Tuesday, July 25, 2006

George Street's “The Innocence”


“The Innocence” painted as a scroll from the left of the painting, the title of this mural, off George Street, Trinidad, West Indies.

George Street, Port of Spain, Trinidad, West Indies is a colourful portrayal of life from the roughest part of the Capital. On Sundays, vegetable vendors set up their makeshift tables to sell parcels of sweet peppers, tomatoes and limes. There is also a market atmosphere and idle men lurch and confront each other with an utterance of words not too suitable on an early Sabbath. Bars are open and patrons “lime” outside on chairs and drink their favourite beverage, “Guinness” and just shit-talk about the topic of the morning, or the events of the night before.


An detail of a child character appearing as an adult with marbles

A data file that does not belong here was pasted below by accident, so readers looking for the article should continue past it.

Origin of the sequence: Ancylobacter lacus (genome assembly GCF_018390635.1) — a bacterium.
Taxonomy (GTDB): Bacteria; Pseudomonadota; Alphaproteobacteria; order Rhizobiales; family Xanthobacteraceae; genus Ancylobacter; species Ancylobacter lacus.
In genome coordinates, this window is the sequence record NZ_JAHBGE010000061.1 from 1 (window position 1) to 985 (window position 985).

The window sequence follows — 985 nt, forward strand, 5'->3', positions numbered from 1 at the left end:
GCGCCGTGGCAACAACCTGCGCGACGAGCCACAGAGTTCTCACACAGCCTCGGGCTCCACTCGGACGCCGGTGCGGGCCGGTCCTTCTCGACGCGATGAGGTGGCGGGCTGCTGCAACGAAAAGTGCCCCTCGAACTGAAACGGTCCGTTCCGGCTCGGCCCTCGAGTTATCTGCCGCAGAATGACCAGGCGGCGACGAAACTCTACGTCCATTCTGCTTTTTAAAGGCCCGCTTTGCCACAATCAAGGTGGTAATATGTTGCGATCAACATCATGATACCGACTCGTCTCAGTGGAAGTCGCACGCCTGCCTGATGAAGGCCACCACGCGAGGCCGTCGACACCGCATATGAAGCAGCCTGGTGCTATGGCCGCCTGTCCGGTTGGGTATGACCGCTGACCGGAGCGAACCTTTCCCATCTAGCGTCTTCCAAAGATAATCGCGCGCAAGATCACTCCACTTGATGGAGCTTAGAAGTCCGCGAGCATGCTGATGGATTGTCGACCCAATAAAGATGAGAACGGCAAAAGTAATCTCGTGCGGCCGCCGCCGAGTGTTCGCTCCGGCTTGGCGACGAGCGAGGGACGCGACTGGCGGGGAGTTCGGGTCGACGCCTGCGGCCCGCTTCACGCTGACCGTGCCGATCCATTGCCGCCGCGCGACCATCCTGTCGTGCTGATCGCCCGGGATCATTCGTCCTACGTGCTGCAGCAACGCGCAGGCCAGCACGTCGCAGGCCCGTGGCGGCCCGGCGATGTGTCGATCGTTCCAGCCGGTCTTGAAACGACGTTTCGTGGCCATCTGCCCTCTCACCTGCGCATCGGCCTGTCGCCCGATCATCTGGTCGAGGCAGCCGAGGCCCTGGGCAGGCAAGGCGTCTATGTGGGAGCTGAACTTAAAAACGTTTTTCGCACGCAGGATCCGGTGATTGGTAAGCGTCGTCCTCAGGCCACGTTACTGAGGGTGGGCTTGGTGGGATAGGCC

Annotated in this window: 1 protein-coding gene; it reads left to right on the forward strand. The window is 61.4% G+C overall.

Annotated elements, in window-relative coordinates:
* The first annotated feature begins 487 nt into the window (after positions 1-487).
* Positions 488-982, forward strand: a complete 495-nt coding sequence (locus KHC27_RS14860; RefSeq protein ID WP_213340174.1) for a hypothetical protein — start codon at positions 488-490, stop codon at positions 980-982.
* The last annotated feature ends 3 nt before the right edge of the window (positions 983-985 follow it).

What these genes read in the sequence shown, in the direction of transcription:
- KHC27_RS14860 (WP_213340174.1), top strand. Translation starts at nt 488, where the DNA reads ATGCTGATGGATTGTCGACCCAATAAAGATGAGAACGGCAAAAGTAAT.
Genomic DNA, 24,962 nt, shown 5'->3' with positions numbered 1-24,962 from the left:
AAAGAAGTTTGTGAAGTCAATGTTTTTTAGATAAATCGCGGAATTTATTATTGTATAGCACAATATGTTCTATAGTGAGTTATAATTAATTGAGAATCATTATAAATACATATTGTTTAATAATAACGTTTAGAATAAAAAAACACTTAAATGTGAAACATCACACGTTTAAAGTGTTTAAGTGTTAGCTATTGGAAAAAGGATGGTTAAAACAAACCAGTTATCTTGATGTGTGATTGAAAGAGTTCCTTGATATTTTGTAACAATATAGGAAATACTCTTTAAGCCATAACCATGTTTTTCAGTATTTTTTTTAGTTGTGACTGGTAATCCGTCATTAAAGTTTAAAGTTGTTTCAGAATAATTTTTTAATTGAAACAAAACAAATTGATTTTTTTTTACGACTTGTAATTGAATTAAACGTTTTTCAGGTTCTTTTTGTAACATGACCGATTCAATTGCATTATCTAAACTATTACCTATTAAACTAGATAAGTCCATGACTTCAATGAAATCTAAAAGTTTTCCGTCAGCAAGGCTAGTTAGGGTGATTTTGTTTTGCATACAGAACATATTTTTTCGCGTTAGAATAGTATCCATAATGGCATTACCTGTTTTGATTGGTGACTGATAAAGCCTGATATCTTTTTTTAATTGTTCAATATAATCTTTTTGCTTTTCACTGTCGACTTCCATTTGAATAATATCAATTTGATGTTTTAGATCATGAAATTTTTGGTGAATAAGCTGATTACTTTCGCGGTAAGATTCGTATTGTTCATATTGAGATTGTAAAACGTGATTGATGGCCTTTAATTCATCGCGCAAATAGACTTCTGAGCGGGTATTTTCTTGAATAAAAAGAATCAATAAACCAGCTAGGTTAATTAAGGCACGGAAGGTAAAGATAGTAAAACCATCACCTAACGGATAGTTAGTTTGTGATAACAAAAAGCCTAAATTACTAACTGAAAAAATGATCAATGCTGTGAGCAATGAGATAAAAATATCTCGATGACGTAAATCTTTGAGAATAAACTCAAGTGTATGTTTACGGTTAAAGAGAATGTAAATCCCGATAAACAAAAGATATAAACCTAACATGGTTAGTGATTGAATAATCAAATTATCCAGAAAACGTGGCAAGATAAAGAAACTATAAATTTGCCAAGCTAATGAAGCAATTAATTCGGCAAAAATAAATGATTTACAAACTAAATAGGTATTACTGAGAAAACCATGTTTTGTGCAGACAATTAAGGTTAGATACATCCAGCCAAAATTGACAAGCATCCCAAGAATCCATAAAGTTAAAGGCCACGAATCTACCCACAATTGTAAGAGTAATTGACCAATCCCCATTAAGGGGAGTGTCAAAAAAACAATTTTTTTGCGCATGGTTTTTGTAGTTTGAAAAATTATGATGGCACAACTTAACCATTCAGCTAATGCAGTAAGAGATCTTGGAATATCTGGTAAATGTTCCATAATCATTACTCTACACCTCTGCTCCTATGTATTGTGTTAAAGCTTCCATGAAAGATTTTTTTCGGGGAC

But at a small open court facing a National Housing complex, an Artist by the name of Rafiki has painted an elaborate wall mural depicting his childhood memories of playing “Pitch,” otherwise known as marbles. What is unusual about this mural is that the characters appears to be drawn as adults, and more puzzling is the child sulking with his thumb in his mouth, and the fairytale lizard that lurks in the background to the far right. Whatever the reasoning behind the concept, an artist has lifted the spirit of an area much neglected by its residents and the city of Port of Spain.

1 comment:

safespaces said...

Richard,
This post was very moving. I love what you are trying to do on your site. I really do, and I am not just writing as a contributor either. This image is an unexpected find! Waw! It makes you wonder about what is going on with the state of art in Trinidad and Tobago.
A

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